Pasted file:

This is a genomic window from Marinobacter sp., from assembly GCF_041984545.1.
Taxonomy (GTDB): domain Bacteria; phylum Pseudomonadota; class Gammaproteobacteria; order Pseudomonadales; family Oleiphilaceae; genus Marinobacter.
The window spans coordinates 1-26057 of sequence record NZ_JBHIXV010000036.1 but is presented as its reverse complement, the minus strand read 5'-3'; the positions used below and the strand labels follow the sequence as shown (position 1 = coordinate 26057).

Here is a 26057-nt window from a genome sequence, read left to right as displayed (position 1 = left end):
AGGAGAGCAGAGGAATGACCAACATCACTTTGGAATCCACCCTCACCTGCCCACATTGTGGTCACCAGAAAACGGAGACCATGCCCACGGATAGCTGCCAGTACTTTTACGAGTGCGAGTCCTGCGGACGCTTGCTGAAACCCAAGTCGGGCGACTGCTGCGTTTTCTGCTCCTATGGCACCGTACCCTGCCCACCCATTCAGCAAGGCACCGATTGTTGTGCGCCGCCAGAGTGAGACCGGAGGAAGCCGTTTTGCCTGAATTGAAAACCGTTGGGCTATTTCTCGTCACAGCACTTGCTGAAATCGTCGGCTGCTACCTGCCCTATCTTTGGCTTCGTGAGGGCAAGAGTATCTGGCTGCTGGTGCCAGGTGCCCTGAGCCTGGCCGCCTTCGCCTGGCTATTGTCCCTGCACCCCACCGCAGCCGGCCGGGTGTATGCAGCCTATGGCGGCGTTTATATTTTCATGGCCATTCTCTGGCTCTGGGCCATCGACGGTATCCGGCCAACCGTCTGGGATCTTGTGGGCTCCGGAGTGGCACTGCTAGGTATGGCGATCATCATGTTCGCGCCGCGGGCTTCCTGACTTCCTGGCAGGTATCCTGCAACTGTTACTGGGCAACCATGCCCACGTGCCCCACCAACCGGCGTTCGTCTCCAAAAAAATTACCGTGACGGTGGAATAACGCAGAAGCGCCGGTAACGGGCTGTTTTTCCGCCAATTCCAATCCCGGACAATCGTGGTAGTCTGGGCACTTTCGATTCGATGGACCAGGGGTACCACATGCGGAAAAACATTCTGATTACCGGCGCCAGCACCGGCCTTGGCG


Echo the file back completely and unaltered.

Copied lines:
This is a genomic window from Marinobacter sp., from assembly GCF_041984545.1.
Taxonomy (GTDB): domain Bacteria; phylum Pseudomonadota; class Gammaproteobacteria; order Pseudomonadales; family Oleiphilaceae; genus Marinobacter.
The window spans coordinates 1-26057 of sequence record NZ_JBHIXV010000036.1 but is presented as its reverse complement, the minus strand read 5'-3'; the positions used below and the strand labels follow the sequence as shown (position 1 = coordinate 26057).

Here is a 26057-nt window from a genome sequence, read left to right as displayed (position 1 = left end):
AGGAGAGCAGAGGAATGACCAACATCACTTTGGAATCCACCCTCACCTGCCCACATTGTGGTCACCAGAAAACGGAGACCATGCCCACGGATAGCTGCCAGTACTTTTACGAGTGCGAGTCCTGCGGACGCTTGCTGAAACCCAAGTCGGGCGACTGCTGCGTTTTCTGCTCCTATGGCACCGTACCCTGCCCACCCATTCAGCAAGGCACCGATTGTTGTGCGCCGCCAGAGTGAGACCGGAGGAAGCCGTTTTGCCTGAATTGAAAACCGTTGGGCTATTTCTCGTCACAGCACTTGCTGAAATCGTCGGCTGCTACCTGCCCTATCTTTGGCTTCGTGAGGGCAAGAGTATCTGGCTGCTGGTGCCAGGTGCCCTGAGCCTGGCCGCCTTCGCCTGGCTATTGTCCCTGCACCCCACCGCAGCCGGCCGGGTGTATGCAGCCTATGGCGGCGTTTATATTTTCATGGCCATTCTCTGGCTCTGGGCCATCGACGGTATCCGGCCAACCGTCTGGGATCTTGTGGGCTCCGGAGTGGCACTGCTAGGTATGGCGATCATCATGTTCGCGCCGCGGGCTTCCTGACTTCCTGGCAGGTATCCTGCAACTGTTACTGGGCAACCATGCCCACGTGCCCCACCAACCGGCGTTCGTCTCCAAAAAAATTACCGTGACGGTGGAATAACGCAGAAGCGCCGGTAACGGGCTGTTTTTCCGCCAATTCCAATCCCGGACAATCGTGGTAGTCTGGGCACTTTCGATTCGATGGACCAGGGGTACCACATGCGGAAAAACATTCTGATTACCGGCGCCAGCACCGGCCTTGGCG